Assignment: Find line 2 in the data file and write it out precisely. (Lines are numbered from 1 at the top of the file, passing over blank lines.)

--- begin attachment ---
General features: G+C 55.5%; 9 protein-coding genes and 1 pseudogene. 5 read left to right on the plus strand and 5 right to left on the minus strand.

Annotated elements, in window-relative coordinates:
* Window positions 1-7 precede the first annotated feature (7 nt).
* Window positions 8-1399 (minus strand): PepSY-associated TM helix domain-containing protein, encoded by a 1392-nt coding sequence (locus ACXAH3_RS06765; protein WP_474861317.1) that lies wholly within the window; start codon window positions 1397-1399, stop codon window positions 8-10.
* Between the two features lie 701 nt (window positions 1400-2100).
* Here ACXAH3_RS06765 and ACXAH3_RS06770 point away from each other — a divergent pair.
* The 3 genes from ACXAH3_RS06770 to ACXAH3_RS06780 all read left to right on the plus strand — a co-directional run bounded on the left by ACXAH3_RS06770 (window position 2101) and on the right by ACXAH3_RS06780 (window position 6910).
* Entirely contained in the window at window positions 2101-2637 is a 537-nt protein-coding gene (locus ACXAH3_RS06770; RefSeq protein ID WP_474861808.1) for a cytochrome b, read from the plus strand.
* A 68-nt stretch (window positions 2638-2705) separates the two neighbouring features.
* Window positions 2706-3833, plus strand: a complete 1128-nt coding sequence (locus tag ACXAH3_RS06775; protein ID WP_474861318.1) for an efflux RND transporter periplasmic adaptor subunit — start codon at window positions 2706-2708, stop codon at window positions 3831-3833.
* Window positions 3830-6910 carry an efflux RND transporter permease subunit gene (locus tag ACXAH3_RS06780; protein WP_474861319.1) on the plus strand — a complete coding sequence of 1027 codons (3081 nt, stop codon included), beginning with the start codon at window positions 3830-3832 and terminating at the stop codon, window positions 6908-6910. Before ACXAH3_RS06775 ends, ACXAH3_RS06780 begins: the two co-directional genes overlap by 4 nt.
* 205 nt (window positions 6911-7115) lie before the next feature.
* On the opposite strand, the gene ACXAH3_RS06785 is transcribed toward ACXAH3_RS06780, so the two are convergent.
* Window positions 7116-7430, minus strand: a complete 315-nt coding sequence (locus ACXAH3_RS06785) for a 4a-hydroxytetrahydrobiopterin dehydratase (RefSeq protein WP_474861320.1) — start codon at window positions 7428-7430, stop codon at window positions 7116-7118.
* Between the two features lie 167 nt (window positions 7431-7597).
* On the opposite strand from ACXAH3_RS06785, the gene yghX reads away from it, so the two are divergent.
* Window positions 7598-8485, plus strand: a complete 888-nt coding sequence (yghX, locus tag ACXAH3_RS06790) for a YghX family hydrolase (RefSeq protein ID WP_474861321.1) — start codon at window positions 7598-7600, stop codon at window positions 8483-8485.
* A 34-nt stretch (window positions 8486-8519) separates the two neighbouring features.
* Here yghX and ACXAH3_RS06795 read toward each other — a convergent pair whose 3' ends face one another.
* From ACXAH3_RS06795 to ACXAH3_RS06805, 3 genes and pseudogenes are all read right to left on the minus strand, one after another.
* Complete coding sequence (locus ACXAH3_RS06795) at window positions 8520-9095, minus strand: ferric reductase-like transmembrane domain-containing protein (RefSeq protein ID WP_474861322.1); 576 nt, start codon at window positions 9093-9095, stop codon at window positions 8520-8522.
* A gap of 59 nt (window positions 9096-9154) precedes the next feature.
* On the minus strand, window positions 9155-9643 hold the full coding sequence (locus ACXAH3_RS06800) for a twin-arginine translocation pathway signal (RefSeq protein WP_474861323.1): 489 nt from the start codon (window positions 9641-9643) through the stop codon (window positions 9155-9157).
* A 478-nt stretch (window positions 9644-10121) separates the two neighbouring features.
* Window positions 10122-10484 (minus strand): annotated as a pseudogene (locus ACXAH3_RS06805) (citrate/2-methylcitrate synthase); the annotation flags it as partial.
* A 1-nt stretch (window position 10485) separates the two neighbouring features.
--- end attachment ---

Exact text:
Annotated elements, in window-relative coordinates: